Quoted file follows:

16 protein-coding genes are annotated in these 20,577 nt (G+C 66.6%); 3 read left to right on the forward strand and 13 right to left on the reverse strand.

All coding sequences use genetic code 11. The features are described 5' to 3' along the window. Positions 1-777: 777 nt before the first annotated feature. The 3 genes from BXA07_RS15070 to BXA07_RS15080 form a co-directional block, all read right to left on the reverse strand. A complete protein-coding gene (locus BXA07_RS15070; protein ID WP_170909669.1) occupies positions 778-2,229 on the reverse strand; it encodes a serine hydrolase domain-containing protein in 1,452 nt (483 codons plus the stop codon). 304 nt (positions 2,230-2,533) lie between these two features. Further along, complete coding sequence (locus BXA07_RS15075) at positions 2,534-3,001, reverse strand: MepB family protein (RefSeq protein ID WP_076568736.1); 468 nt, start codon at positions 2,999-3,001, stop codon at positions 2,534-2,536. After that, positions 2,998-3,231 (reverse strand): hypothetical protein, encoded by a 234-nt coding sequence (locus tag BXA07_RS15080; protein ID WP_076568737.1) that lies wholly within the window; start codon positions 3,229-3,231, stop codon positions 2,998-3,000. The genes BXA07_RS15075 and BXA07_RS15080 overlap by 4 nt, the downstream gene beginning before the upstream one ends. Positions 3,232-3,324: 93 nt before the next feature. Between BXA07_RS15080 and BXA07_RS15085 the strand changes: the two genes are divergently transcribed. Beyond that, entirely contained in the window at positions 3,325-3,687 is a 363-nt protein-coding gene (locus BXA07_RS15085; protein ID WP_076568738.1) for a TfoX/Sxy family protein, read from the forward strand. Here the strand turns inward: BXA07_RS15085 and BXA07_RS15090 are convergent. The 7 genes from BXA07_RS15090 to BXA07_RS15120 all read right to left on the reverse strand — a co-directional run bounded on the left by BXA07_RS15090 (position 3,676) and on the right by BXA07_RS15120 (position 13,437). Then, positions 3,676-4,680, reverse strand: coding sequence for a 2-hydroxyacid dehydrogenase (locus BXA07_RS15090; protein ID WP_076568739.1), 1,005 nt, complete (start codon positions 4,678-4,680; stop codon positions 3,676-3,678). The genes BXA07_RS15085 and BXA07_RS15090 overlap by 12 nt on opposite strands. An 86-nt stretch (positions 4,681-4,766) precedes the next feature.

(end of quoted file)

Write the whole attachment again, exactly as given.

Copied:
16 protein-coding genes are annotated in these 20,577 nt (G+C 66.6%); 3 read left to right on the forward strand and 13 right to left on the reverse strand.

All coding sequences use genetic code 11. The features are described 5' to 3' along the window. Positions 1-777: 777 nt before the first annotated feature. The 3 genes from BXA07_RS15070 to BXA07_RS15080 form a co-directional block, all read right to left on the reverse strand. A complete protein-coding gene (locus BXA07_RS15070; protein ID WP_170909669.1) occupies positions 778-2,229 on the reverse strand; it encodes a serine hydrolase domain-containing protein in 1,452 nt (483 codons plus the stop codon). 304 nt (positions 2,230-2,533) lie between these two features. Further along, complete coding sequence (locus BXA07_RS15075) at positions 2,534-3,001, reverse strand: MepB family protein (RefSeq protein ID WP_076568736.1); 468 nt, start codon at positions 2,999-3,001, stop codon at positions 2,534-2,536. After that, positions 2,998-3,231 (reverse strand): hypothetical protein, encoded by a 234-nt coding sequence (locus tag BXA07_RS15080; protein ID WP_076568737.1) that lies wholly within the window; start codon positions 3,229-3,231, stop codon positions 2,998-3,000. The genes BXA07_RS15075 and BXA07_RS15080 overlap by 4 nt, the downstream gene beginning before the upstream one ends. Positions 3,232-3,324: 93 nt before the next feature. Between BXA07_RS15080 and BXA07_RS15085 the strand changes: the two genes are divergently transcribed. Beyond that, entirely contained in the window at positions 3,325-3,687 is a 363-nt protein-coding gene (locus BXA07_RS15085; protein ID WP_076568738.1) for a TfoX/Sxy family protein, read from the forward strand. Here the strand turns inward: BXA07_RS15085 and BXA07_RS15090 are convergent. The 7 genes from BXA07_RS15090 to BXA07_RS15120 all read right to left on the reverse strand — a co-directional run bounded on the left by BXA07_RS15090 (position 3,676) and on the right by BXA07_RS15120 (position 13,437). Then, positions 3,676-4,680, reverse strand: coding sequence for a 2-hydroxyacid dehydrogenase (locus BXA07_RS15090; protein ID WP_076568739.1), 1,005 nt, complete (start codon positions 4,678-4,680; stop codon positions 3,676-3,678). The genes BXA07_RS15085 and BXA07_RS15090 overlap by 12 nt on opposite strands. An 86-nt stretch (positions 4,681-4,766) precedes the next feature.